Shane Mitchell, the owner of Asador, on bringing the art of barbecued food to the city and his current take on the food scene here.
The open grill is one of the features of Asador – does this add pressure or an extra buzz to those in the kitchen?
A little bit of both! The Asador is the ‘living, breathing heart’ of the kitchen. We use it for 95% of the dishes across all of our menus. The grill plates are raised up and down by a large stainless steel wheel on the left hand side of the barbecue. This makes a bit of noise during service and is a familiar sound emanating from the kitchen on busy evenings. It can be tricky to add the different hard woods during service as our chefs are at full tilt plating up right in front of the Asador. It is vital that we maintain those high temperatures however, so the guys tend to find a way through to keep the fire going!
You also cook all your meats and seafood over fires of oak, apple and lump wood charcoal – how important is this to the flavouring process?
The use of hardwoods is key to delivering that unique barbecue flavour and colouring you get when cooking over fire. We have experimented with charcoal only, charcoal and hard woods, and hardwoods only, over the past five years. We find that using mostly high quality hard woods imparts the best flavour on our signature steaks and seafood. Our chefs are now expert at balancing the heat from the asador and the smoke from the hardwoods to ensure we are complimenting the great produce we bring in to our kitchen. The aim is not to overpower these wonderful ingredients.
How have you embraced the world of social media and what are your thoughts on recent so-called ‘influencers’ looking to barter free meals for positive coverage?
We were ‘late adopters’ but we got there in the end! We have recently discovered Instagram (see late adopters) and we have a large Twitter and Facebook following. Social media is an excellent way of connecting with your customers and keeping them informed of what is happening in Asador. It is also a great way to add value and thank our guests for their loyalty through competitions and complimentary offers.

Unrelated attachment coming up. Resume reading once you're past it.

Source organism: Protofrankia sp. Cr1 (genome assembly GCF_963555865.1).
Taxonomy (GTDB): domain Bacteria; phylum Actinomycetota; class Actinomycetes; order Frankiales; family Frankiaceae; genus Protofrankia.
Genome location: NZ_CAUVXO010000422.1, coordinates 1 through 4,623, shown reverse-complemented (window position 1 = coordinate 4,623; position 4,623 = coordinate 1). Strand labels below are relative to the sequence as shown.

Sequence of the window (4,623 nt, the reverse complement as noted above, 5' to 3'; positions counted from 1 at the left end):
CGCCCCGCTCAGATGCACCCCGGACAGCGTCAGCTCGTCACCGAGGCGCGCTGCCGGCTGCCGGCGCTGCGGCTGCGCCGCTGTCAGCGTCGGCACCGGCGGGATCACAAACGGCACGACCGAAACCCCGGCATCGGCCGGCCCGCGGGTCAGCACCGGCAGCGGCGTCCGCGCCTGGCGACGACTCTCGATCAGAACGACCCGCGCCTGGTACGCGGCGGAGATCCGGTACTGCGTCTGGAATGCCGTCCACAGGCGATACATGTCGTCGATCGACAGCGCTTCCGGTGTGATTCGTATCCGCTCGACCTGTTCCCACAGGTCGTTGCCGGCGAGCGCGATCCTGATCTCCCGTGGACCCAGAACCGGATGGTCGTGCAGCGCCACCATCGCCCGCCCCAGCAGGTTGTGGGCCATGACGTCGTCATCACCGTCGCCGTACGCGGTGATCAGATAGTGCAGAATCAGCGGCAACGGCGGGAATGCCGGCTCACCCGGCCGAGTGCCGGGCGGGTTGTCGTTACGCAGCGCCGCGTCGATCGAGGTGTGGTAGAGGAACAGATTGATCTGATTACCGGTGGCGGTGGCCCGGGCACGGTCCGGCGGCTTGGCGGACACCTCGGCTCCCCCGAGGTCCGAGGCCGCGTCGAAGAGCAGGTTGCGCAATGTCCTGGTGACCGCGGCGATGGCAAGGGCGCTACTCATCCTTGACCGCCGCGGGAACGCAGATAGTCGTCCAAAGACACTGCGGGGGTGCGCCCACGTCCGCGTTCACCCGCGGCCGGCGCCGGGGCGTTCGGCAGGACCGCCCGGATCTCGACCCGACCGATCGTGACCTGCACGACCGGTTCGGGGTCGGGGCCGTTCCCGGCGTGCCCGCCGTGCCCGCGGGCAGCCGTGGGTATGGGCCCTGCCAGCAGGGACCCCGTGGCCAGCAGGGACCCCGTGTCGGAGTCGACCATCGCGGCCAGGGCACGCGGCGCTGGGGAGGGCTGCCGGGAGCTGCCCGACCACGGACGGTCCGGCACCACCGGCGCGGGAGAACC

As for the social influencers debate, we are not biting on that one but suffice it to say it is not something we have historically embraced!
What are the greatest challenges facing the restaurant industry?
Access to highly trained chefs and professional front of house staff. The shortage of qualified staff is well publicised and the RAI have been doing some good work on this front.
Competition; there has been an explosion of new restaurants opening over the past 18 months. We do not have the critical mass of cities such as London, Paris etc so it is hard to see how all of these new entrants, and current operators, can survive and make a profit in a limited market place.
Access to capital. Whether it is for expansion purposes or reinvestment in the restaurant, finding funds is beyond tricky for the restaurant sector. We are lucky in that we are now over 5 years at it and we have built up a good reputation and trust with our lenders but it is never easy to raise cash for projects.
Who else is exciting you on the food scene in the city at the moment?
The guys in ETTO do a super job and are opening a second venture this year. Heron & Grey in Blackrock is an unbelievable experience. Dax on Pembroke Street is an old favourite of ours too, an excellent restaurant. Cirillo’s on Baggot Street has to get a mention too for a great vibe and excellent pizza, pasta and risotto. The Old Spot is a favourite for some great pub grub too.
1 Victoria House, Haddington Road, Dublin 4.